Part II. The Girl of Lost Valley
Chapter XVII. On the Road to Gimlet Butte

"We'll go out by the river way," said Howard tentatively. "Eh, what think, Sig? It's longer, but Yorky will be expecting us to take the short cut over the pass."

The Norwegian agreed. "It bane von chance, anyhow."

By unfrequented trails they traversed the valley till they reached the caņon down which poured Squaw Creek on its way to the outside world. A road ran alongside this for a mile or two, but disappeared into the stream when the gulch narrowed. The first faint streaks of gray dawn were lightening the sky enough for Fraser to see this. He was riding in advance, and commented upon it to Siegfried, who rode with him.

The Norwegian laughed. "Ay bane t'ink we do some wadin'."

They swung off to the right, and a little later splashed through the water for a few minutes and came out into a spreading valley beyond the sheer walls of the retreat they had left. Taking the road again, they traveled faster than they had been able to do before.

"Who left the valley yesterday for Gimlet Butte, Sig?" Howard asked, after it was light enough to see. "I notice tracks of two horses."

"Ay bane vondering. Ay t'ink mebbe West over----"

"I reckon not. This ain't the track of his big bay. Must 'a' been yesterday, too, because it rained the night before."

For some hours they could see occasionally the tracks of the two horses, but eventually lost them where two trails forked.

"Taking the Sweetwater cutout to the Butte, I reckon," Howard surmised.

They traveled all day, except for a stop about ten o'clock for breakfast, and another late in the afternoon, to rest the horses. At night, they put up at a ranch house, and were in the saddle again early in the morning. Before noon, they struck a telephone line, and Fraser called up Brandt at a ranch.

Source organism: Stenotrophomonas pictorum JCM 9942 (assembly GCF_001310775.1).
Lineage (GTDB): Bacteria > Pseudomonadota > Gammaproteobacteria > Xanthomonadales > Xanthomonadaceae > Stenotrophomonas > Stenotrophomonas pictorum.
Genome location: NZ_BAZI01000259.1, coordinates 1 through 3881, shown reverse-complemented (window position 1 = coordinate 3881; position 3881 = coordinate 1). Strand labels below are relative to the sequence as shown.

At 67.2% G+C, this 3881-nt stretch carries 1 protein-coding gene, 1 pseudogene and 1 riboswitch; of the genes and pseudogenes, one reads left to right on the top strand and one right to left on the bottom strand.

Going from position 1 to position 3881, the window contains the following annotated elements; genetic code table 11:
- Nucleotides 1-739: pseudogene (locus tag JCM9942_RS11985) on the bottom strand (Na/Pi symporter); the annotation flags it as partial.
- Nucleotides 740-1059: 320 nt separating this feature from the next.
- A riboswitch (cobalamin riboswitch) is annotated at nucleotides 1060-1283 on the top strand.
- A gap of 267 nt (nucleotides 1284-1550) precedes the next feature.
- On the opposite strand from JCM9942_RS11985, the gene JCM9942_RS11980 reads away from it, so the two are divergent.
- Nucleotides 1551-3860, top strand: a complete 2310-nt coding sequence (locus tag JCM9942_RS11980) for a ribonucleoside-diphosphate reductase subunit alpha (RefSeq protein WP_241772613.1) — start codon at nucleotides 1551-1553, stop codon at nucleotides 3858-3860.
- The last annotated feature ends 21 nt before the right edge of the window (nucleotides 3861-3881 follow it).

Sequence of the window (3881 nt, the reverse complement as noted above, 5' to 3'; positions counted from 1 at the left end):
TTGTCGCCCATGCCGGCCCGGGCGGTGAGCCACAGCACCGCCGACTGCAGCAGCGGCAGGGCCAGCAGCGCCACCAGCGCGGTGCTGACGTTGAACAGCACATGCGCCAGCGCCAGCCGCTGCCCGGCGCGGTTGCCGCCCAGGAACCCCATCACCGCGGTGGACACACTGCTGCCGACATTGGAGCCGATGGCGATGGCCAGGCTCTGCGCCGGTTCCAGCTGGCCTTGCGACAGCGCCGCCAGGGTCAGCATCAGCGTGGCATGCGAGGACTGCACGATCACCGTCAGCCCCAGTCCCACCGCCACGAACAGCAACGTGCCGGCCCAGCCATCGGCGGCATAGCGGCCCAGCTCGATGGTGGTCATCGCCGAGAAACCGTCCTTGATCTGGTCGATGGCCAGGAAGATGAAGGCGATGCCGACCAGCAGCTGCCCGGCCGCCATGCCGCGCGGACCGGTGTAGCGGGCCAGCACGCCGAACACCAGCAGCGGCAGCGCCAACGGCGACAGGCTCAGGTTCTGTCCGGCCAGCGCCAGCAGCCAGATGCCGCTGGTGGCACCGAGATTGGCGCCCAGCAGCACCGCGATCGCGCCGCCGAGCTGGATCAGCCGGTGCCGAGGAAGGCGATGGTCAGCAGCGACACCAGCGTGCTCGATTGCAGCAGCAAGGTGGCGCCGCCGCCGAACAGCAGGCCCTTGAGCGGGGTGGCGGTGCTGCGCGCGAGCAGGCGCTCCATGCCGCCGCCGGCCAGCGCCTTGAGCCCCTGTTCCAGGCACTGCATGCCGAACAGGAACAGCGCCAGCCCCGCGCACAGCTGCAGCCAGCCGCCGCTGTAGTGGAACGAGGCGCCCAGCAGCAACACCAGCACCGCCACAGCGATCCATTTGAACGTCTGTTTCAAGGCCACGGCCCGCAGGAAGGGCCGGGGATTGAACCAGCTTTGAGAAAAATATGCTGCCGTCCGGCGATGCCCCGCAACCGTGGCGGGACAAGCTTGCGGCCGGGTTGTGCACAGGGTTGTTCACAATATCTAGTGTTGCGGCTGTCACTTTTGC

"Hello! This Sheriff Brandt? Lieutenant Fraser, of the Texas Rangers, is talking. I'm on my way to town with a prisoner. We're at Christy's, now. There will, perhaps, be an attempt to take him from us. I'll explain the circumstances later. ... Yes.... Yes.... We can hold him, I think, but there may be trouble.... Yes, that's it. We have no legal right to detain him, I suppose.... That's what I was going to suggest. Better send about four men to meet us. We'll come in on the Blasted Pine road. About nine to-night, I should think."

As they rode easily along the dusty road, the Texan explained his plan to his friends.

"We don't want any trouble with Yorky's crowd. We ain't any of us deputies, and my commission doesn't run in Wyoming, of course. My notion is to lie low in the hills two or three hours this afternoon, and give Brandt a chance to send his men out to meet us. The responsibility will be on them, and we can be sworn in as deputies, too,"

They rested in a grassy draw, about fifteen miles from town, and took the trail again shortly after dark. It was an hour later that Fraser, who had an extraordinary quick ear, heard the sound of men riding toward them. He drew his party quickly into the shadows of the hills, a little distance from the road.

They could hear voices of the advancing party, and presently could make out words.

"I tell you, they've got to come in on this road, Slim," one of the men was saying dogmatically. "We're bound to meet up with them. That's all there is to it."

"Yorky," whispered Howard, in the ranger's ear.

They rode past in pairs, six of them in all. As chance would have it, Siegfried's pony, perhaps recognizing a friend among those passing, nickered shrilly its greeting. Instantly, the riders drew up.